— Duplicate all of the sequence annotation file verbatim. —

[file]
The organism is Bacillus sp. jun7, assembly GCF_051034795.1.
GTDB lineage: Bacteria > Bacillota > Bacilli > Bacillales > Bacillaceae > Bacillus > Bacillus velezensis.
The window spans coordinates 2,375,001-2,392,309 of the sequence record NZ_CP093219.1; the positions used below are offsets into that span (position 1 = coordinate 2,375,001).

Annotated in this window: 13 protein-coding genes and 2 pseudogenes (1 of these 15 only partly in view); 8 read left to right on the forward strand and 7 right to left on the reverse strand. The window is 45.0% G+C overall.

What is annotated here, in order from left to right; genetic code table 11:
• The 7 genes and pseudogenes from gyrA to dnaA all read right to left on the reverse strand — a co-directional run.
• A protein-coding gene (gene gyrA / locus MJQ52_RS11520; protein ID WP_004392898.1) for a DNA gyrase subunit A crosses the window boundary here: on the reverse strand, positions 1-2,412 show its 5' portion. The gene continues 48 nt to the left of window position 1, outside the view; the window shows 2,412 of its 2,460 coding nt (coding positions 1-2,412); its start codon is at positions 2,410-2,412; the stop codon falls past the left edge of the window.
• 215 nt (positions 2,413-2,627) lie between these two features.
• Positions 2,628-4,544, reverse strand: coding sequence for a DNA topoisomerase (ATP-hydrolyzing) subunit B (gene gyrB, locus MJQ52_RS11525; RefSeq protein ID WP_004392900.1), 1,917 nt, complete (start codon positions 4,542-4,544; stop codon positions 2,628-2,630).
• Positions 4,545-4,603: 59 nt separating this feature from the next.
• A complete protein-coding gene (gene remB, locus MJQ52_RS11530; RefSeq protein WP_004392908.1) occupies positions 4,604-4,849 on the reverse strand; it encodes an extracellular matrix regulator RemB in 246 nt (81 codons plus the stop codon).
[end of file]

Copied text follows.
The organism is Bacillus sp. jun7, assembly GCF_051034795.1.
GTDB lineage: Bacteria > Bacillota > Bacilli > Bacillales > Bacillaceae > Bacillus > Bacillus velezensis.
The window spans coordinates 2,375,001-2,392,309 of the sequence record NZ_CP093219.1; the positions used below are offsets into that span (position 1 = coordinate 2,375,001).

Annotated in this window: 13 protein-coding genes and 2 pseudogenes (1 of these 15 only partly in view); 8 read left to right on the forward strand and 7 right to left on the reverse strand. The window is 45.0% G+C overall.

What is annotated here, in order from left to right; genetic code table 11:
• The 7 genes and pseudogenes from gyrA to dnaA all read right to left on the reverse strand — a co-directional run.
• A protein-coding gene (gene gyrA / locus MJQ52_RS11520; protein ID WP_004392898.1) for a DNA gyrase subunit A crosses the window boundary here: on the reverse strand, positions 1-2,412 show its 5' portion. The gene continues 48 nt to the left of window position 1, outside the view; the window shows 2,412 of its 2,460 coding nt (coding positions 1-2,412); its start codon is at positions 2,410-2,412; the stop codon falls past the left edge of the window.
• 215 nt (positions 2,413-2,627) lie between these two features.
• Positions 2,628-4,544, reverse strand: coding sequence for a DNA topoisomerase (ATP-hydrolyzing) subunit B (gene gyrB, locus MJQ52_RS11525; RefSeq protein ID WP_004392900.1), 1,917 nt, complete (start codon positions 4,542-4,544; stop codon positions 2,628-2,630).
• Positions 4,545-4,603: 59 nt separating this feature from the next.
• A complete protein-coding gene (gene remB, locus MJQ52_RS11530; RefSeq protein WP_004392908.1) occupies positions 4,604-4,849 on the reverse strand; it encodes an extracellular matrix regulator RemB in 246 nt (81 codons plus the stop codon).